A brief silence has descended on the Top Gear edit suite. On Friday night the last bits of the sound mix were completed, grading was tweaked, a shot was shortened here and there, the traditional spilling of a bit of takeaway fried rice into a control panel occurred, and then the Africa Special was bundled off onto a motorbike to the BBC, where it now sits, awaiting a technician in flares and sideburns to press “play”.
I think it’s very good, but as ever I’m nervous because, as ever, things haven’t turned out as expected. The main curve-ball is the length because a two part, two hour special was never planned. We went to Africa, filmed what happened, and then when we’d completed the first cut it was running at 2 hours 15 or something ridiculous. With the target being 75 minutes, we set about trimming back, but as Jeremy has explained before elsewhere, cutting stuff is good to a point, because you’re invariably getting rid of excess fat, but keep going and eventually you’re slicing into muscle, sinew and bone, and the story starts to suffer.
This quickly became the case with Africa. In order to hit our target time we were messing up the whole jigsaw puzzle of the road trip, and also losing those lovely moments which may not move the story along, but which provide the warmth and the texture – you know, scenery floating by, three mates being mates and so on.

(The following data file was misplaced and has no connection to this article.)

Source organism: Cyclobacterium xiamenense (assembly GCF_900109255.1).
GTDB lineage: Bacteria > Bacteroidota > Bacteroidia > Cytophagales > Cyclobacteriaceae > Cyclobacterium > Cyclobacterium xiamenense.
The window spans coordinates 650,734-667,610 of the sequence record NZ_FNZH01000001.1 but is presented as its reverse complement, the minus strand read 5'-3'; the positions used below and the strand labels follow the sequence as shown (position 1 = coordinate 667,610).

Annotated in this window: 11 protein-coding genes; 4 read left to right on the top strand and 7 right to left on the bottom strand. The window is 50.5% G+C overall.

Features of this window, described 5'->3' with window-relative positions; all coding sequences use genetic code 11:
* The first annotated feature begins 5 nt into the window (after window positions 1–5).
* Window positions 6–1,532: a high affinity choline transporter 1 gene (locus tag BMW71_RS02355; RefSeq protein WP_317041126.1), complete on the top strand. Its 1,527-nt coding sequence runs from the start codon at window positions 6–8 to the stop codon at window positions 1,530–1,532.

It quickly became apparent that the ideal length for this adventure was about 1 hour and 53 minutes, but since the BBC stopped showing Tom and Jerry cartoons to fill up gaps many years ago, we took a brave pill and settled on 1 hour and 57, cut into two.
So I’m nervous because this wasn’t the plan, but in truth, not nervous about the show. It’s better than India, mainly because this time we have a more focussed goal for the road trip (finding the true source of the Nile) and also because we didn’t plan as much, instead just letting things unfold. Tonally, I’d say it’s a mix of the Bolivia and the Middle East outings.
Another mistake in India was buying pricier cars in better nick, and this time we’ve gone back to the belt tightening £1,500 budget, which theoretically gets you a runner, but one that’s seen many miles, multiple owners, and should therefore be carrying mechanical timebombs.
Finally, there’s the other star of the show, Africa itself. I never knew countries could look quite as beautiful as Rwanda or Uganda. In fact, the only thing that spoils the epic sweep of the landscape is Jeremy’s double denim.
Anyway, I shall check in next week with some more blather, but I hope you enjoy watching tonight as much as we did accidentally making it.